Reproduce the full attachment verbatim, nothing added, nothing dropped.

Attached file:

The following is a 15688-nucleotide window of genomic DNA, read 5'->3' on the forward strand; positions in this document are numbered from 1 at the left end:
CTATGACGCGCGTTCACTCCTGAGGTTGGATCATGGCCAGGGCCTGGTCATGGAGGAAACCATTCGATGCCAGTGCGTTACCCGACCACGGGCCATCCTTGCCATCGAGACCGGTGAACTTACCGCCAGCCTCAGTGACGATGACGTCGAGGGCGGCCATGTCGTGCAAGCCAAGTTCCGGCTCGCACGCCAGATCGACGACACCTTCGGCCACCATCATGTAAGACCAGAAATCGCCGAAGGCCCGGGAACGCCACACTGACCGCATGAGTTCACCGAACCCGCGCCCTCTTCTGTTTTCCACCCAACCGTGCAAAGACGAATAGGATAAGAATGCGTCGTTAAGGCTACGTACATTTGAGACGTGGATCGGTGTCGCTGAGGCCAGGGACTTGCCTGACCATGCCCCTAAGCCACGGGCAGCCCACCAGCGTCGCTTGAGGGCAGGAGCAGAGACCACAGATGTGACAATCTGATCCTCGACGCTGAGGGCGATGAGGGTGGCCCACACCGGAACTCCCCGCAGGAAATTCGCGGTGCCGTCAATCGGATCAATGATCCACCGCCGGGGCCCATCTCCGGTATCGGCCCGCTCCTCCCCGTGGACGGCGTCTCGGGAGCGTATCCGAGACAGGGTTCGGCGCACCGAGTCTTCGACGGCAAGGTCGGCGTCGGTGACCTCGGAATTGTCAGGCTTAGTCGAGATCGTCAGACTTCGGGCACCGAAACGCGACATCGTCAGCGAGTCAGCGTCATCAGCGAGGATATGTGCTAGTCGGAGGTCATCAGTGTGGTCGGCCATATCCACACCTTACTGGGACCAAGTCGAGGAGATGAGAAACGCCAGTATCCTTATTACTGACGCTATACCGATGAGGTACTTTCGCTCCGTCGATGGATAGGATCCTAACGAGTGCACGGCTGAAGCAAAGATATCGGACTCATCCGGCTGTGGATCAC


The following is a 15688-nucleotide window of genomic DNA, read 5'->3' on the forward strand; positions in this document are numbered from 1 at the left end:
CTATGACGCGCGTTCACTCCTGAGGTTGGATCATGGCCAGGGCCTGGTCATGGAGGAAACCATTCGATGCCAGTGCGTTACCCGACCACGGGCCATCCTTGCCATCGAGACCGGTGAACTTACCGCCAGCCTCAGTGACGATGACGTCGAGGGCGGCCATGTCGTGCAAGCCAAGTTCCGGCTCGCACGCCAGATCGACGACACCTTCGGCCACCATCATGTAAGACCAGAAATCGCCGAAGGCCCGGGAACGCCACACTGACCGCATGAGTTCACCGAACCCGCGCCCTCTTCTGTTTTCCACCCAACCGTGCAAAGACGAATAGGATAAGAATGCGTCGTTAAGGCTACGTACATTTGAGACGTGGATCGGTGTCGCTGAGGCCAGGGACTTGCCTGACCATGCCCCTAAGCCACGGGCAGCCCACCAGCGTCGCTTGAGGGCAGGAGCAGAGACCACAGATGTGACAATCTGATCCTCGACGCTGAGGGCGATGAGGGTGGCCCACACCGGAACTCCCCGCAGGAAATTCGCGGTGCCGTCAATCGGATCAATGATCCACCGCCGGGGCCCATCTCCGGTATCGGCCCGCTCCTCCCCGTGGACGGCGTCTCGGGAGCGTATCCGAGACAGGGTTCGGCGCACCGAGTCTTCGACGGCAAGGTCGGCGTCGGTGACCTCGGAATTGTCAGGCTTAGTCGAGATCGTCAGACTTCGGGCACCGAAACGCGACATCGTCAGCGAGTCAGCGTCATCAGCGAGGATATGTGCTAGTCGGAGGTCATCAGTGTGGTCGGCCATATCCACACCTTACTGGGACCAAGTCGAGGAGATGAGAAACGCCAGTATCCTTATTACTGACGCTATACCGATGAGGTACTTTCGCTCCGTCGATGGATAGGATCCTAACGAGTGCACGGCTGAAGCAAAGATATCGGACTCATCCGGCTGTGGATCAC